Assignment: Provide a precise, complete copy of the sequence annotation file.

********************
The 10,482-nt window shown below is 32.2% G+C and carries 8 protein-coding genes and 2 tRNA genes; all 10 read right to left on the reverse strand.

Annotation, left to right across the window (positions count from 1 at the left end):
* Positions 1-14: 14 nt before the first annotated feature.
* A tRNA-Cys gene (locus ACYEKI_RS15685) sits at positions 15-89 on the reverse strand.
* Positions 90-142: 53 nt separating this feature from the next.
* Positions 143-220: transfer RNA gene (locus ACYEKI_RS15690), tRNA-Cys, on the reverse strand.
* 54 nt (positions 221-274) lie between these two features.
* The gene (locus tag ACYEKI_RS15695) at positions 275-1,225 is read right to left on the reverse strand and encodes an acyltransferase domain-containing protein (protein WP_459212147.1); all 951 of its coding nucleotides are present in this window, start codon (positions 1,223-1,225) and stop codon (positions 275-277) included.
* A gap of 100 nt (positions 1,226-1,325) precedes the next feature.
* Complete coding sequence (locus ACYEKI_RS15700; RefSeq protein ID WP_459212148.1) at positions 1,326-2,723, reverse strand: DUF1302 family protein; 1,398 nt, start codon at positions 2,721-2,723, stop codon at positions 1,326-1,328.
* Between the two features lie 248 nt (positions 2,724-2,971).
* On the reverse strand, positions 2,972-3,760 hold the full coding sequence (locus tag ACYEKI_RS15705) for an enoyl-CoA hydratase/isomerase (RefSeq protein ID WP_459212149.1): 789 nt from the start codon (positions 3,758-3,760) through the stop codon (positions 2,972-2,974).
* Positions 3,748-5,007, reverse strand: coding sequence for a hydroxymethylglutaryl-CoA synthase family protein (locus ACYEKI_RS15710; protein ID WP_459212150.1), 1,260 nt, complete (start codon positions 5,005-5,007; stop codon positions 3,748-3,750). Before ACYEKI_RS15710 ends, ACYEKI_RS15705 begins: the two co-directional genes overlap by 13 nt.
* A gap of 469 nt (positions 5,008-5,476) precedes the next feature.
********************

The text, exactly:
The 10,482-nt window shown below is 32.2% G+C and carries 8 protein-coding genes and 2 tRNA genes; all 10 read right to left on the reverse strand.

Annotation, left to right across the window (positions count from 1 at the left end):
* Positions 1-14: 14 nt before the first annotated feature.
* A tRNA-Cys gene (locus ACYEKI_RS15685) sits at positions 15-89 on the reverse strand.
* Positions 90-142: 53 nt separating this feature from the next.
* Positions 143-220: transfer RNA gene (locus ACYEKI_RS15690), tRNA-Cys, on the reverse strand.
* 54 nt (positions 221-274) lie between these two features.
* The gene (locus tag ACYEKI_RS15695) at positions 275-1,225 is read right to left on the reverse strand and encodes an acyltransferase domain-containing protein (protein WP_459212147.1); all 951 of its coding nucleotides are present in this window, start codon (positions 1,223-1,225) and stop codon (positions 275-277) included.
* A gap of 100 nt (positions 1,226-1,325) precedes the next feature.
* Complete coding sequence (locus ACYEKI_RS15700; RefSeq protein ID WP_459212148.1) at positions 1,326-2,723, reverse strand: DUF1302 family protein; 1,398 nt, start codon at positions 2,721-2,723, stop codon at positions 1,326-1,328.
* Between the two features lie 248 nt (positions 2,724-2,971).
* On the reverse strand, positions 2,972-3,760 hold the full coding sequence (locus tag ACYEKI_RS15705) for an enoyl-CoA hydratase/isomerase (RefSeq protein ID WP_459212149.1): 789 nt from the start codon (positions 3,758-3,760) through the stop codon (positions 2,972-2,974).
* Positions 3,748-5,007, reverse strand: coding sequence for a hydroxymethylglutaryl-CoA synthase family protein (locus ACYEKI_RS15710; protein ID WP_459212150.1), 1,260 nt, complete (start codon positions 5,005-5,007; stop codon positions 3,748-3,750). Before ACYEKI_RS15710 ends, ACYEKI_RS15705 begins: the two co-directional genes overlap by 13 nt.
* A gap of 469 nt (positions 5,008-5,476) precedes the next feature.